In a recent conversation with U.S. News, he discussed the threat he says is posed by CWD and what can be done to guard against it. The interview has been edited for length and clarity.

Describe the scope of the problem: How widespread is it, and how fast is it spreading?

It is an immediate and very real problem in deer and elk in the United States – and potentially throughout the world in other species like reindeer and sika deer. It was discovered in 1967 in captive mule deer in Colorado. It's now in at least 24 states and two (Canadian) provinces and is spreading widely.

The Alliance for Public Wildlife, a group that has been very concerned about this, estimates between 7,000 and 15,000 chronic wasting disease-positive animals are being consumed annually in the United States, with that number likely to increase about 20 percent each year for the next three to five years. So clearly the magnitude is growing.

It seems your top concern is the possibility it might jump from deer to humans through the consumption of infected deer meat, like mad cow disease. How likely is that?

At this point, we don't know. And we have to be very honest about that. But there are far too many similarities with bovine spongiform encephalopathy (mad cow disease) in Britain, where we saw it in 1986 in bovines and it wasn't until 1996 when we identified the first cases in humans. During that time there was a tremendous amount of denial about whether it had become a human public health problem. You had agricultural officials who did TV spots with their children and grandchildren eating hamburgers on TV to show the public that the meat supply was safe.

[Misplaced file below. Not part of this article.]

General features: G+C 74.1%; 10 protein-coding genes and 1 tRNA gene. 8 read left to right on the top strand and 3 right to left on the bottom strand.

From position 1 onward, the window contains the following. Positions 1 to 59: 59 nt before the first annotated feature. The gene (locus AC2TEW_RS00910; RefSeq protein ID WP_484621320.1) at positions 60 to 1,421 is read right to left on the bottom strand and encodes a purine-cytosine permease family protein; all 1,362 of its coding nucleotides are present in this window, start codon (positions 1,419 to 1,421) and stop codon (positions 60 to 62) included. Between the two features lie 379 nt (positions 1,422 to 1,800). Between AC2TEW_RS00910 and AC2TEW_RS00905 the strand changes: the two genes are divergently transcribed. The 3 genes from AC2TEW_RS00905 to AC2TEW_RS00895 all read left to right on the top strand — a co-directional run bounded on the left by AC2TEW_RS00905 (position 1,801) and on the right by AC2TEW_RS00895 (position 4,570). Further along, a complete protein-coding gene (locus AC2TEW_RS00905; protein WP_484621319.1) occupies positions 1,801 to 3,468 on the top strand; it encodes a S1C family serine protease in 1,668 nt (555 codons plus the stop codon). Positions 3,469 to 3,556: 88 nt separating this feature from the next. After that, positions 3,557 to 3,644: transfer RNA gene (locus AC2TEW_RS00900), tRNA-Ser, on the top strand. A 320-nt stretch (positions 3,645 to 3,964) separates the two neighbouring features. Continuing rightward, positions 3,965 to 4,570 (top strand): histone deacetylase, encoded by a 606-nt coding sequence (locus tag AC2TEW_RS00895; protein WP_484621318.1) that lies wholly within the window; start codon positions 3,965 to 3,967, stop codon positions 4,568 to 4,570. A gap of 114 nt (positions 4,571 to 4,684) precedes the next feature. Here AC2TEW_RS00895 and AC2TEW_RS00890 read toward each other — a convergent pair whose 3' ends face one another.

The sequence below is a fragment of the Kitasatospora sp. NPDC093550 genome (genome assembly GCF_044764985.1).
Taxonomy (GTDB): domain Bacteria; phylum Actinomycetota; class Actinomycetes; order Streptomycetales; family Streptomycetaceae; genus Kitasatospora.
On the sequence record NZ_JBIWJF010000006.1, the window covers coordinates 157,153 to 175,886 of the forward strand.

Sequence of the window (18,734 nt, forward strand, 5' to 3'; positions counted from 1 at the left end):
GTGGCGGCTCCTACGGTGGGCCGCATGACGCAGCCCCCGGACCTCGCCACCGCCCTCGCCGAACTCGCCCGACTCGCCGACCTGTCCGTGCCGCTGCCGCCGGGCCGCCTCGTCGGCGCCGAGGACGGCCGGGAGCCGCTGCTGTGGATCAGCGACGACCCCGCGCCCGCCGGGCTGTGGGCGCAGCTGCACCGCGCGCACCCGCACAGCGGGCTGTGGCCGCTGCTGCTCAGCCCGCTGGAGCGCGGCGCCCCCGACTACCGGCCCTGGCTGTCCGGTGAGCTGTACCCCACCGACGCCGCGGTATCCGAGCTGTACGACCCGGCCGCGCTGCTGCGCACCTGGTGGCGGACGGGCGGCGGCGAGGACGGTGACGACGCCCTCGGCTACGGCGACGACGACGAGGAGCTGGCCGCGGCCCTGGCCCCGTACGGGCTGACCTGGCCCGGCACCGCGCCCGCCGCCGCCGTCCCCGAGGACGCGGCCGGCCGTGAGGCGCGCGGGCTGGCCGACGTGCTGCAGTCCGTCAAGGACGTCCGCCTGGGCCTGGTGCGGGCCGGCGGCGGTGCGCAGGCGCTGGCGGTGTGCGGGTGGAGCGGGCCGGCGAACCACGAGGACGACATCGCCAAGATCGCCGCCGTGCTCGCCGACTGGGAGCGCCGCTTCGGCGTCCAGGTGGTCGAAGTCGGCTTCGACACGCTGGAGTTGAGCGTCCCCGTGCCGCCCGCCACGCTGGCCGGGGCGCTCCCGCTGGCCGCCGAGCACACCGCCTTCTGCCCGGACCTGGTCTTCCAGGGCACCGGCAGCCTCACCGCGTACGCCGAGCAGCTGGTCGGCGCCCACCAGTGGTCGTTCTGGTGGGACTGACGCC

Is the public, and are public health officials, taking this seriously? Have your comments, including testimony before Minnesota lawmakers, increased awareness of the problem?

I think we're starting to. First of all, we've got to get rid of this damn "zombie" label. I think it minimizes the issue of what's happening. And there's nothing zombie about this chronic wasting disease, any more than calling humans with neurologic disease zombies. It's just wrong.